I am a little bit reluctant to mix our options with the request body spec(description, required)...it means the request body decorator will contain cumbersome logic to decide which ones are options and which are specs.

Sure, that's why I proposed the second option where schema options are nested in a new property.

@requestBody(MyModel, {
  description: 'description of the request body parameter',
  required: true,
  schemaOptions: {
    partial: true,
    optional: ['categoryId'],
    exclude: ['id'],
  },
})

In this design, requestBody provides spec.schemaOptions to getModelSchemaRef and copies all other properties to the spec.

I agree with "accepting the MediaTypeObject" 馃憤 , if there are multiple media types the decorator should be able to take in an array of the MediaTypeObject.

Array of MediaObjectType won't work, each MediaTypeObject requires a key (the content type, e.g. application/json). When the developer needs to specify more than a single MediaObjectType, then they should use the current flavor of @requestBody and build the entire request-body spec themselves.

If we decide to leverage builder functions like getModelSchemaRef to give the decorator a complete schema/mediaTypeObject, then I would vote for:

@requestBody(
  // fields from RequestBodyObject
  {
    description: 'description of the request body parameter',
    required: true,
  },
  // MediaTypeObject to use for populating `content` entries
  {schema: getModelSchemaRef(Product, {exclude: ['id']})}
)

I agree with you that this is better than my older proposals.

As discussed in #3398 (comment), I think this it not enough of an improvement. I think it makes a lot of sense to implement this flavor as the first step, I just would like us to implement also the more simple flavor in the second step.

For example:

// a mock-up, in reality we will merge requestBodyX with requestBody
function requestBodyX(
  modelCtor: Function,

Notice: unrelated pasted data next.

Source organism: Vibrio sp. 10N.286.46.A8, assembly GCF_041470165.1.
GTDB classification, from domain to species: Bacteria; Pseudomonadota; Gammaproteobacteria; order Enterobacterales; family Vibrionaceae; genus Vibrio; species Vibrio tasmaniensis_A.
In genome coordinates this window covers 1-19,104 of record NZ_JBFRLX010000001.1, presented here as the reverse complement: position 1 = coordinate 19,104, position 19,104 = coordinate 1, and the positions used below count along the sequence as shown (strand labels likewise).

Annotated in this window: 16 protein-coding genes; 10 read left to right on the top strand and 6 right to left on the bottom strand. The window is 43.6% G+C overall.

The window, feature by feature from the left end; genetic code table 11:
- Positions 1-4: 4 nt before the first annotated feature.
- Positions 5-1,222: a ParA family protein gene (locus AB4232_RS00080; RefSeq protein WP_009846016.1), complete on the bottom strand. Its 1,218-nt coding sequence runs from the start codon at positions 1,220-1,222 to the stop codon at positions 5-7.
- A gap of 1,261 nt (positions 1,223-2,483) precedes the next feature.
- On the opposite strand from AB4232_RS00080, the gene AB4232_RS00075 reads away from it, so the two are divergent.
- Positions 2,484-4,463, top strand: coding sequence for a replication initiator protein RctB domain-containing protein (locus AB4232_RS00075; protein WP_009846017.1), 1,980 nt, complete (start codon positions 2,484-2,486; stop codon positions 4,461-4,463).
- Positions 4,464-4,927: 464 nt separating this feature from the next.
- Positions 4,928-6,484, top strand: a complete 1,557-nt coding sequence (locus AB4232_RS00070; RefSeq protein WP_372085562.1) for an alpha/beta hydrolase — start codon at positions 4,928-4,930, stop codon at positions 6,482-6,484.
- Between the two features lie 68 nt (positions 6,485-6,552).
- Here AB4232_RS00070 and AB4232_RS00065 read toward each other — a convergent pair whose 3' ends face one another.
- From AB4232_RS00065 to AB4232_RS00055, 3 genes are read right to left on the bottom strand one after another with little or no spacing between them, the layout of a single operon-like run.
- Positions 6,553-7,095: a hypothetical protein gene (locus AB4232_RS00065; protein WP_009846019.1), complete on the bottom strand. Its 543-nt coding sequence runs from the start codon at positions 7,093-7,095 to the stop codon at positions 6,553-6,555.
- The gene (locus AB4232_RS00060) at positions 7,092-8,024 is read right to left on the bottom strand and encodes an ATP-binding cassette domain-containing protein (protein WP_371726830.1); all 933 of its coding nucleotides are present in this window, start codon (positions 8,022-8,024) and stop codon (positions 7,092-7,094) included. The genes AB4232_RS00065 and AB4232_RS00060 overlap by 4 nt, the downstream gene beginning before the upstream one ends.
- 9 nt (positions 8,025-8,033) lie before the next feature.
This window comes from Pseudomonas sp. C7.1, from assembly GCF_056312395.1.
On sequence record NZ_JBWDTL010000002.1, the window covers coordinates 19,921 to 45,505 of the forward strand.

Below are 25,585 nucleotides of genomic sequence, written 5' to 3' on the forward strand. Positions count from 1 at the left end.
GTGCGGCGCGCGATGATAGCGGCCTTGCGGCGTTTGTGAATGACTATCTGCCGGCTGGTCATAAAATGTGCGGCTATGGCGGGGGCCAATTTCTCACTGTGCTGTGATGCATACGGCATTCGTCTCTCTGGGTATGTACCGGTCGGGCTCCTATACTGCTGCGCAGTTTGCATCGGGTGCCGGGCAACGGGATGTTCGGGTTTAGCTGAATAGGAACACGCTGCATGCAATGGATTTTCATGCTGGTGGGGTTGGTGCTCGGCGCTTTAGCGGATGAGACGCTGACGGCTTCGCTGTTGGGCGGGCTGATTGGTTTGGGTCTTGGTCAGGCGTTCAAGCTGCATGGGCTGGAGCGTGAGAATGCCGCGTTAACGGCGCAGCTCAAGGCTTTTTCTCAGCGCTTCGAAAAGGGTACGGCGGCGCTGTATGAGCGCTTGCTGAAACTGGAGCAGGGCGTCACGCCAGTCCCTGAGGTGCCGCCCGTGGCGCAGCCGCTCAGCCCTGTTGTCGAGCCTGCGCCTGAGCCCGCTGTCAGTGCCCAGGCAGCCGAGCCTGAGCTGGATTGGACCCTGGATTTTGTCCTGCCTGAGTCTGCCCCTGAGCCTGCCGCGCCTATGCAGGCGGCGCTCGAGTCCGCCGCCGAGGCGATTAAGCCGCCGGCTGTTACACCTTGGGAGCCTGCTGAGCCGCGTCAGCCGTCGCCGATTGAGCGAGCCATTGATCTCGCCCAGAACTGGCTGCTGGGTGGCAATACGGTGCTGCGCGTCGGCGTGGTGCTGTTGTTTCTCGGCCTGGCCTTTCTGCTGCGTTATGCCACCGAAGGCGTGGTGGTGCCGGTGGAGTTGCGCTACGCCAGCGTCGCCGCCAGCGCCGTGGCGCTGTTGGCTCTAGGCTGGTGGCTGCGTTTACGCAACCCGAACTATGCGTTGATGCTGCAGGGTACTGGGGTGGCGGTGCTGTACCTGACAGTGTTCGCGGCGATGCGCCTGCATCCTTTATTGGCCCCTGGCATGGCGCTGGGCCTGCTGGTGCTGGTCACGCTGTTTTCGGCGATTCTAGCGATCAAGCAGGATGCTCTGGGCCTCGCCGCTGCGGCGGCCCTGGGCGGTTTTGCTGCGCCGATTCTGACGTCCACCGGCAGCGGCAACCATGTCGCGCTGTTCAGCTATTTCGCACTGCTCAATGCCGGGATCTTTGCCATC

options: Exclude<RequestBodyObject, 'content'> & {schemaOptions: JsonSchemaOptions} = {},
) {
  const schema = getModelSchemaRef(modelCtor, options.schemaOptions);

  const spec = {...options};
  delete spec.schemaOptions;

  return requestBody(spec, {schema});
}
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commented Jul 23, 2019

@bajtos @raymondfeng according to the discussion, I feel people like the signature as @requestBody(modelCtor, otherSpecsAndSchemaOptions), I am thinking, if we adjust the order of those two params:
@requestBody(otherSpcesAndSchemaOptions, modelCtor), it simplifies the nested content object and doesn't differ that much from the current syntax 馃 it's not even a breaking change, the new decorator is compatible with the current one.

The improved decorator would be:

// We can preserve the current name `requestBody` since it's not a breaking change
function requestBody(
  // Let's don't exclude the `content` object:
  // - user can still provide the entire content, we only generate the schema when content is empty
  // - it doesn't break the current user's code
  otherSpecsAndSchemaOptions: RequestBodyObject & {schemaOptions: JsonSchemaOptions} = {},
  modelCtor: Function, 
) { }

// add `exclude: string[]` to JsonSchemaOptions
export interface SchemaOptions extends JsonSchemaOptions {
   // preserve the current usage
   `x-ts-type`?: Function
   isVisited?: boolean,
}

As discussed in #3398 (comment), I think this it not enough of an improvement. I think it makes a lot of sense to implement this flavor as the first step, I just would like us to implement also the more simple flavor in the second step.

The "more simple flavor in the second step" is easier to implement actually... lol so if no objections, I will go with the proposal above.

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commented Jul 23, 2019

I don't think @requestBody(...otherSpcesAndSchemaOptions, modelCtor) is valid as the REST parameter has to be the last argument.

@requestBody(modelCtor?: Constructor<>, ...otherSpcesAndSchemaOptions, modelCtor) works for me. We can make modelCtor optional and only honors it if the 1st arg is Function.

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commented Jul 24, 2019

@raymondfeng oops my bad, we don't need the spread operator 馃槄 , I updated my last comment #3398 (comment), does it look good now?

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commented Jul 24, 2019

@jannyHou Can we make the 1st arg optional so that we can do @requestBody(Product)?

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commented Jul 24, 2019

@raymondfeng They can both be optional:

function requestBody(
  otherSpecsAndSchemaOptions?: RequestBodyObject & {schemaOptions: JsonSchemaOptions},